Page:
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Shabbat Parashat Lech Lecha 5773

P'ninat Mishpat: Payment for Court Expenses part I

(condensed from Hemdat Mishpat, rulings of the Eretz Hemdah-Gazit Rabbinical Courts)

Case:  The plaintiff (=pl) had given the defendant (=def) a check in relation to a now disputed stock deal. An arbitrator ruled that def must return the check, but he instead cashed it with the help of hotza’ah l’poal (the arm of the court that enforces debt payments). Pl demands not only return of the value of the check but also that def pay their legal expenses.


Ruling: There are two mechanisms that might obligate a litigant in legal expenses: garmi (payment for semi-direct damages) and agreement.

In the Israeli secular courts (the U.S., for example, does not have this practice), it is standard procedure for the losing side to be charged with the winning side’s legal fees. Part of the interest is to reduce the volume of litigation. The Torah approach is that when there is a reasonable legal/halachic disagreement, litigation is legitimate and not ‘damaging’ to one’s counterpart, and it need not be artificially limited. Beit din does consider charging the losing party expenses when a claim or a denial is frivolous or when expenses were caused by a side’s unreasonable refusal to submit to litigation or carry out a court ruling.

Following are the basic sources for these determinations. There is a disagreement in the gemara (Sanhedrin 31b) whether one litigant can force another to take their dispute to a distant, expert beit din. Rabbi Elazar says that it does not make sense to force someone to spend 100 zuz to win a case of 100 zuz. The Rosh (Sanhedrin 3:40) proves from here that the other side would not compensate for the traveling expenses, but he says that this is on condition that the litigant did not refuse to adjudicate. The Rosh provides a source for paying the expenses in the case of refusal. The gemara (Bava Kama 112:2) says that a messenger of the court is generally believed that he presented a subpoena to the defendant but not in regard to writing a peticha document because he will have to pay the price of the writing of the document. This shows that for an expense that comes from refusal to adjudicate, he is responsible. The Rashba (I:940) says that the defendant is obligated to pay for the peticha only because beit din levied the payment, whereas if the plaintiff paid the costs of secular court, the defendant is exempt because his causing of those expenses is gerama (indirect). The Rama (Choshen Mishpat 14:5) obligates even for the cost of the secular litigation that arose from the refusal as long as the plaintiff gained beit din’s approval to act in that way. The Yeshuot Yaakov compares the expenses of frivolous claims to a case where Reuven told Shimon to follow him to a distant place and Shimon went but Reuven did not.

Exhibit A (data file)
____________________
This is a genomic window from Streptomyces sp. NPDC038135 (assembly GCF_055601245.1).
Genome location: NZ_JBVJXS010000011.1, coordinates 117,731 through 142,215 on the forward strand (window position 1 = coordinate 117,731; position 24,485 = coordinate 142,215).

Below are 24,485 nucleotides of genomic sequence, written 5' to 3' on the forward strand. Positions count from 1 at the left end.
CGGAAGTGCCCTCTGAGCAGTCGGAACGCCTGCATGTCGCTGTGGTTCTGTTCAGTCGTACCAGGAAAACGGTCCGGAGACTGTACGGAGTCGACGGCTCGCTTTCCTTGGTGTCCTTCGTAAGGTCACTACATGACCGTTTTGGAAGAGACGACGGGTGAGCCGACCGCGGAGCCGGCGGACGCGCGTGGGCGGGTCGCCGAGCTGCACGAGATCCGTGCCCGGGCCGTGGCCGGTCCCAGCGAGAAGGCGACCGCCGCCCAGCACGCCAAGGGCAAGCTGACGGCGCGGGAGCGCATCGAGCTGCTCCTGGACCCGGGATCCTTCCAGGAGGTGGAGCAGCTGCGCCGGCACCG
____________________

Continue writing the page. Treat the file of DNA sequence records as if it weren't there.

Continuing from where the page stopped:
These guidelines to expenses were promoted with a long explanation in a ruling by Rav Ovadia Yosef, Rav Mordechai Eliyahu, and our mentor, Rav Shaul Yisraeli. Rav Eliyahu argued that it is worthwhile for rabbinic authorities to join together to institute broader ability to charge expenses.

In this case, it was illegitimate to cash a check against the arbitrator’s decision and therefore payment for related expenses is appropriate. However, other expenses related to litigation are too indirect to charge for.    


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